“People in the recovery sector are dying on our roads and we need to get to the bottom of why so that we can address it. If it was people in one of our emergency services dying at the roadside while doing their job, there would be a national uproar,” Penning stressed.

His other short-term goal is to push the DfT to provide official statistics on the number of incidents involving roadside rescue and recovery operators.

According to Penning, such statistics did exist when he was roads minister. “The government is full of statistics. I believe they exist and I will be calling for them to be made available to us,” he told MT.

Longer-term, Penning plans to hold an oral evidence session, along the lines of a select committee session. “We’ll invite the DfT and the industry to give evidence, then we’ll draw up a report. I hope to issue the report before summer recess next year. This will give us the ‘why’,” he said.

Second group

Penning has also formed an APPG for Road Haulage and Logistics. The former APPG for Freight Transport ceased when chairman Rob Flello MP lost his seat in the last general election, but Penning is keen for the new APPG to have a broader remit.

“I want this APPG to encompass the full logistics spectrum – not just road freight – and to be not just a voice for industry but a constructive friend so we can get better communication between shipping, rail and roads,” he said.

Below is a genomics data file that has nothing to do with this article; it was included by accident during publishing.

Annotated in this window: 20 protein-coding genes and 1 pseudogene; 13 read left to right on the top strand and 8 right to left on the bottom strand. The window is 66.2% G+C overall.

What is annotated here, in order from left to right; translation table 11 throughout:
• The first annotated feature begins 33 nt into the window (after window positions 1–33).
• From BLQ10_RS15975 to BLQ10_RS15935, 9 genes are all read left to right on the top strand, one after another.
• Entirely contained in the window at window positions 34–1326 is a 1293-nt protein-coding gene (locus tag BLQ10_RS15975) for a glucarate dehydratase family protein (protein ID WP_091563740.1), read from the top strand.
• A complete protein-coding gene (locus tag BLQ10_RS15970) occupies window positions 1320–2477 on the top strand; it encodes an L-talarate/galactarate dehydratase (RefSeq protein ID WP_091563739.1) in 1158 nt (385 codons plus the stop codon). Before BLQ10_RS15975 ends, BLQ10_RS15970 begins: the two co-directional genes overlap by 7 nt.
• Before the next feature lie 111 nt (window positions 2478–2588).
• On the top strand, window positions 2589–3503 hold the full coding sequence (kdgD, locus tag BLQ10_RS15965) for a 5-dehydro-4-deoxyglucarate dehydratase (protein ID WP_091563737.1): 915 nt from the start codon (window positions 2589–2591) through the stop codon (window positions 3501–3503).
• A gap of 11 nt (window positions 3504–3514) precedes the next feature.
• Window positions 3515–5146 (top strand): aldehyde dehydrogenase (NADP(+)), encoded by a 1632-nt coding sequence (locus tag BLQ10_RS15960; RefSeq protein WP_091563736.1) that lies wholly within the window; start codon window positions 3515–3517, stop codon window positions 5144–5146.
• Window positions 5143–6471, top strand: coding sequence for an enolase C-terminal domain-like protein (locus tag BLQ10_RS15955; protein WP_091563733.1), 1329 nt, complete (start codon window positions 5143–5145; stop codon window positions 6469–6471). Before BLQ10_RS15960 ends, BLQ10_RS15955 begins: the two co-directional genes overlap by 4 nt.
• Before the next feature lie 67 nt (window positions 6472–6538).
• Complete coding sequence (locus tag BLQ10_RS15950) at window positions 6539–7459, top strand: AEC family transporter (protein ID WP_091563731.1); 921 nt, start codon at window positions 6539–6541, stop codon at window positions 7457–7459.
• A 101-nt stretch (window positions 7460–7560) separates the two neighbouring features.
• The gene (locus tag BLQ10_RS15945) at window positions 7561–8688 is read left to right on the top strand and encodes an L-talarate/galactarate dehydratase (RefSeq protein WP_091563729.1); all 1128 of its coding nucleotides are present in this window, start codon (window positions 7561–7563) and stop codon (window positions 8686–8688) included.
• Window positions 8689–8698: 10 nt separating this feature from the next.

Although the new APPG is in its infancy, Penning shared some of the key areas he believes the group should tackle, but stressed: “I would like to hear from the industry too about their key concerns.

“I know we have a massive hole to plug in terms of ageing drivers, and I understand that 20% of armed forces personnel leave the services with an HGV qualification – so what can we do to utilise that better?”

Another issue, and one close to his heart, is that of the longer semi-trailer pilot due to end in 2027.

“If we have a clean Brexit then it won’t be a problem and people will be able to carry on running longer semi-trailers, but if we are still imposed by some of the EU restrictions when the trial officially ends in 2027, then we will need to find a work-around,” he said.

As a Brexiteer, Penning believes the industry will be better off when the UK leaves the EU.

“I’ve always pushed for a level playing field for the UK road haulage industry. I want us to leave and trade more with the rest of the world. I believe the London Gateway Port would get busier if we had a relationship with countries around the world without a tariff, which of course opens up more opportunities for the UK haulage and logistics industry.”

He also wants to get the members of the APPG out of their “Westminster bubble” and behind the wheel of a truck. “I want to make it a little bit more fun for the parliamentarians, to give them a better understanding of the industry.

"I want them to know what it’s like to drive a 44-tonne articulated lorry and try and reverse it into a tight space; so we’ll take them to some airfields and stick them behind the wheel.

The road haulage industry needs a voice in parliament, but one that will address the public perception of them and ensure they get a level playing field. Because what would we do without them? They are a vital part of the economy,” said Penning.

By Laura Hailstone